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, is that right? >> another day, another huge company beating up the dividend payout to beat the fiscal cliff and the higher tax rates on dividends, so, join safeway to over 170 companies, that's the latest number we've got from the wall street journal, but i bet you it's even higher than that, so they join wal-mart and weight watchers and ethan allen just to name a few. >> i should be keeping track, it was 173 a couple of days ago, i've got to believe it's pushing 200 by now. i'll he get a number. >> yeah. imus: thank you very much. by the way, the dow is up 14 points and that's where we have it this thursday morning. time is money, 30 seconds, here is what else we've got for you today. two states vote to make marijuana real including for recreational use. and tommy chong will join us, and you never know what he's going to say. concussions, they're a serious issue for the nfl and its players of course, but it's a violent sport, football. and injuries are almost bound to happen. we'll talk to a former player who now advises the union on the concussion issue. and we'll talk to a chiropractor w
will push back on president obama's demand for tax hikes on the rich when it comes to the fiscal cliff. but treasury secretary timothy geithner says the white house will not give in. >> no prospect to an agreement that doesn't involve those rates going up on the top 2% of the wealthiest americans. remember it's only 2%. >> geithner adds the obama administration is, quote, absolutely prepared to go off the cliff, if necessary. joining me now is van jones, cnn contributor and former obama administration official. good morning. >> god morning to you. >> so, van, i guess my first question that's eatsy for geithner to say, we're perfectly willing to go off the fiscal cliff. that means a tax hike on middle class americans and maybe some of them are thinking this morning i'm not really so happy geithner said that. >> it might have been inartful for him to say it the way he said it. i think he is making a very important point, which is that the american people did vote. they voted for the one thing the president said very clearly, which is that tax rates would go up on the wealthiest. it's an
with the fiscal cliff and there's hot rhetoric to go around. >> our members believe strongly that raising tax rates will hurt the economy. closing loopholes, especially on those who are wealthy, is a better way to raise this revenue. >> in order for us to raise the amount of revenue that's needed just by closing deductions and loopholes for high earners we'd have to, for example, eliminate or severely cap the char itible deduction. >> an obsession to raise taxes not going to solve the problem. what will solve the problem is doing something about the entitlements, taking on the wasteful spending in washington. >> and meantime, "the new york times" jonathan wiseman reports behind the scene republican leaders are considering the president's plan to extend middle class tax cuts now an address the debt and spending in the new year. here's republican senator tom coburn on "morning joe." >> actually, i would rather see the rates go up than the other way and greater chance to broaden the base in the future. >> do something, a down payment on cuts, on investments and revenue this year. and then in the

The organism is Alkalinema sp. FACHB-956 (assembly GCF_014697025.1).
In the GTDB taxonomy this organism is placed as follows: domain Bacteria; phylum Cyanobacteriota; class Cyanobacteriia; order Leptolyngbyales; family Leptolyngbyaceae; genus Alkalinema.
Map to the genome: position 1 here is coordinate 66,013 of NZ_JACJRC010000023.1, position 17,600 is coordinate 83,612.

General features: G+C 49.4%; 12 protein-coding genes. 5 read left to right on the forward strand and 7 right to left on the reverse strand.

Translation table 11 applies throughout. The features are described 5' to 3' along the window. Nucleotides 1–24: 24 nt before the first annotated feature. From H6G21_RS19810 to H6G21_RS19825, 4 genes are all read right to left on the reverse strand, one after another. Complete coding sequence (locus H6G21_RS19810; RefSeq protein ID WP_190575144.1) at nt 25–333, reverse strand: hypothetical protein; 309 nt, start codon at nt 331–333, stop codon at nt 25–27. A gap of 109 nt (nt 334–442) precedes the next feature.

, sticks the middle class with the bill. so with 29 days to go until the fiscal cliff, what would it take to get a deal? joining me now, men on opposite sides, grover norquist, president of americans for tax reform and robert reish, former secretary of labor for president bill clinton and the author of "beyond outrage." none of the three of us are beyond outrage, grover norquist, which is why i keep having you back. the situation it seems to me as an impartial observer here is that both sides have now made fairly ludicrous offers that they know the other side is never going to accept in a million years. that does beg the question, grover, why bother, given that both sides know where they need to move, why the games? >> well, it's not clear that both sides know. the week after the election, president obama was asked do you have to have the higher rates or could we have deductions and credits and he said he was open to negotiations. three weeks later, after thanksgiving, he shows up and all of a sudden there's a line in the sand on rates that had come out of nowhere, so the president seems
of coffee this morning. starbucks ceo has sobering advice to offer on the looming fiscal cliff, that the consequences will be far worse than last year's debt ceiling fight when the u.s. credit rating was downgraded for the first time ever. his message to lawmakers, now is not the time to play politics. it's about doing right by the american people. >> i think if people would get in the room and leave their ego behind, and not be so skewed towards the party but be so sensitive to the lens of the american people, we will have an agreement. >> poppy harlow is joining us with more. we've been talking about how this will affect us. schultz says this goes way beyond our boarders. >> it's global. something that stuck with me talking to him about this, the people who need a deal most will be hurt the most. here's why. >> this single issue has a seismic affect on the rest of the world, that we have never been as connected and the domino effect of a bad outcome here will have significant negative consequences, domestically and around the world, not the least of which will be the level --